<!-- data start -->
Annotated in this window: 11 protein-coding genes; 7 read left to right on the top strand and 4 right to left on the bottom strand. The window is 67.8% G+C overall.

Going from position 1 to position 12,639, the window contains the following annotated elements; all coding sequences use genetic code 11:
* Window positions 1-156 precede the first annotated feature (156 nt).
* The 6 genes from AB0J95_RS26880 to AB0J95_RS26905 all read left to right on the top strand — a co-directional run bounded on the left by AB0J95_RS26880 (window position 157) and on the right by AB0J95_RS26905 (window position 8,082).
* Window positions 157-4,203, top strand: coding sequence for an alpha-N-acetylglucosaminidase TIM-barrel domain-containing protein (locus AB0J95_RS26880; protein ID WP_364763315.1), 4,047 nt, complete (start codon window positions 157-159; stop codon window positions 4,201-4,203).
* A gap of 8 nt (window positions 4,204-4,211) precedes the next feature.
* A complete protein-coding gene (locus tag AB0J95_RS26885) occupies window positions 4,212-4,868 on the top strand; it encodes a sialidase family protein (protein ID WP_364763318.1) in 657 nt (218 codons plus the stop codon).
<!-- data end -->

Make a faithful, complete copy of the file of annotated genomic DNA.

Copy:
Annotated in this window: 11 protein-coding genes; 7 read left to right on the top strand and 4 right to left on the bottom strand. The window is 67.8% G+C overall.

Going from position 1 to position 12,639, the window contains the following annotated elements; all coding sequences use genetic code 11:
* Window positions 1-156 precede the first annotated feature (156 nt).
* The 6 genes from AB0J95_RS26880 to AB0J95_RS26905 all read left to right on the top strand — a co-directional run bounded on the left by AB0J95_RS26880 (window position 157) and on the right by AB0J95_RS26905 (window position 8,082).
* Window positions 157-4,203, top strand: coding sequence for an alpha-N-acetylglucosaminidase TIM-barrel domain-containing protein (locus AB0J95_RS26880; protein ID WP_364763315.1), 4,047 nt, complete (start codon window positions 157-159; stop codon window positions 4,201-4,203).
* A gap of 8 nt (window positions 4,204-4,211) precedes the next feature.
* A complete protein-coding gene (locus tag AB0J95_RS26885) occupies window positions 4,212-4,868 on the top strand; it encodes a sialidase family protein (protein ID WP_364763318.1) in 657 nt (218 codons plus the stop codon).